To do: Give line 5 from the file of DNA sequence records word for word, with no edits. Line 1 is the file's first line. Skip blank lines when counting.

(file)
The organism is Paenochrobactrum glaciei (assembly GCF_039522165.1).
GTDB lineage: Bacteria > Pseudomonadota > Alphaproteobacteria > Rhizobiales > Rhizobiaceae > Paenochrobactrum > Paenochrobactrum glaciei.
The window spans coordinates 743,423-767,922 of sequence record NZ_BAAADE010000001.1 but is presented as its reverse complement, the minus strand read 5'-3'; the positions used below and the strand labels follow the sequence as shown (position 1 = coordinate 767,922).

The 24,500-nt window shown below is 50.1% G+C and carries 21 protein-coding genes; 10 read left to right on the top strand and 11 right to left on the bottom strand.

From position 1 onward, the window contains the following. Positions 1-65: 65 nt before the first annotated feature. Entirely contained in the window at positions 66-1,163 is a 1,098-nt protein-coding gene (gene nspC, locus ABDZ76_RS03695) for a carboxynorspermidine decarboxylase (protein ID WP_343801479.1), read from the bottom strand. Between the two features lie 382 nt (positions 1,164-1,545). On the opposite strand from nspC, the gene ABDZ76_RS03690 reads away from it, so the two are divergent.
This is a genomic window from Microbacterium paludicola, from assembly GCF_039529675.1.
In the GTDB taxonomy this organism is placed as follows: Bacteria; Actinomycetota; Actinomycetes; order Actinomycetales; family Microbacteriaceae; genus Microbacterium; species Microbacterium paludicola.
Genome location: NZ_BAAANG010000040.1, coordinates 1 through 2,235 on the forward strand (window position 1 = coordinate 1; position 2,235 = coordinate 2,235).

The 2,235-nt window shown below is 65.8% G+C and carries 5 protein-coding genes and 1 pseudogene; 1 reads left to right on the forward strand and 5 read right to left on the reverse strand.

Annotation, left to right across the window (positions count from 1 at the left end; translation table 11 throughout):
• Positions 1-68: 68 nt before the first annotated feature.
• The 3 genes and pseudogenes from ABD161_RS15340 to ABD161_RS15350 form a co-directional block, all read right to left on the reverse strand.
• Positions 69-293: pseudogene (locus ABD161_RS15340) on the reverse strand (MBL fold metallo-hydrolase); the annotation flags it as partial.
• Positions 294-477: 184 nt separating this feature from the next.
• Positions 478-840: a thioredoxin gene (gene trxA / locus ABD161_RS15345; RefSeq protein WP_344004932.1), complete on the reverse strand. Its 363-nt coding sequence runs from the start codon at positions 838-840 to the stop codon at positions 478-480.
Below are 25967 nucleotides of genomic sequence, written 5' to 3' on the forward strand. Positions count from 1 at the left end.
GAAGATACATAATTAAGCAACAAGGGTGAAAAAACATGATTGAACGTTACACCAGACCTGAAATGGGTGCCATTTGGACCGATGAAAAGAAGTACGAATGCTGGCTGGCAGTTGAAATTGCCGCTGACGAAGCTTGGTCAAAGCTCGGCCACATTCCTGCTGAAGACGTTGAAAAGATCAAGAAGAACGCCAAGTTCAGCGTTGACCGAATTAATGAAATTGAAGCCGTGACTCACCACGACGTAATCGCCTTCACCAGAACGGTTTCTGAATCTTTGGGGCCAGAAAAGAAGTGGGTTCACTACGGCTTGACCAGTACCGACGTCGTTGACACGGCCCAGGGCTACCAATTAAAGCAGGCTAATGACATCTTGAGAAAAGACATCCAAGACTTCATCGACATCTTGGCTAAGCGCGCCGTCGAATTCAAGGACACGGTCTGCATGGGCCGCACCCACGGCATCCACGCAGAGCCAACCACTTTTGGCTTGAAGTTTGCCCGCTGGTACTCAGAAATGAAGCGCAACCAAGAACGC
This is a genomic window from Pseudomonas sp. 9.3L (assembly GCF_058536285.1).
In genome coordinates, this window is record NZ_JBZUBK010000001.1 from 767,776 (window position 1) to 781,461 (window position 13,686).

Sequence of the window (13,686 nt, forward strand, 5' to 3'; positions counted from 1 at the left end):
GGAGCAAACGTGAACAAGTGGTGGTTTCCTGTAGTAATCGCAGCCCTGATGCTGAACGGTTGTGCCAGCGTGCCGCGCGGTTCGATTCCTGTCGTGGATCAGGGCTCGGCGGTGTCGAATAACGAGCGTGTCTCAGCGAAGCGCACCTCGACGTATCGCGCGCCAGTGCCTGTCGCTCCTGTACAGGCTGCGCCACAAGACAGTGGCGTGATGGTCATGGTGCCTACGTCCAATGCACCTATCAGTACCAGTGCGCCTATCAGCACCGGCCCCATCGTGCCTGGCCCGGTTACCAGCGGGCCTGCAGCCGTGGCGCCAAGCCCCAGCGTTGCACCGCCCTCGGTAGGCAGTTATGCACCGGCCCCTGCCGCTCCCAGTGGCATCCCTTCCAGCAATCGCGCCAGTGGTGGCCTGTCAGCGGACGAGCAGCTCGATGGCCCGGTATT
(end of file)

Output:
From position 1 onward, the window contains the following. Positions 1-65: 65 nt before the first annotated feature. Entirely contained in the window at positions 66-1,163 is a 1,098-nt protein-coding gene (gene nspC, locus ABDZ76_RS03695) for a carboxynorspermidine decarboxylase (protein ID WP_343801479.1), read from the bottom strand. Between the two features lie 382 nt (positions 1,164-1,545). On the opposite strand from nspC, the gene ABDZ76_RS03690 reads away from it, so the two are divergent.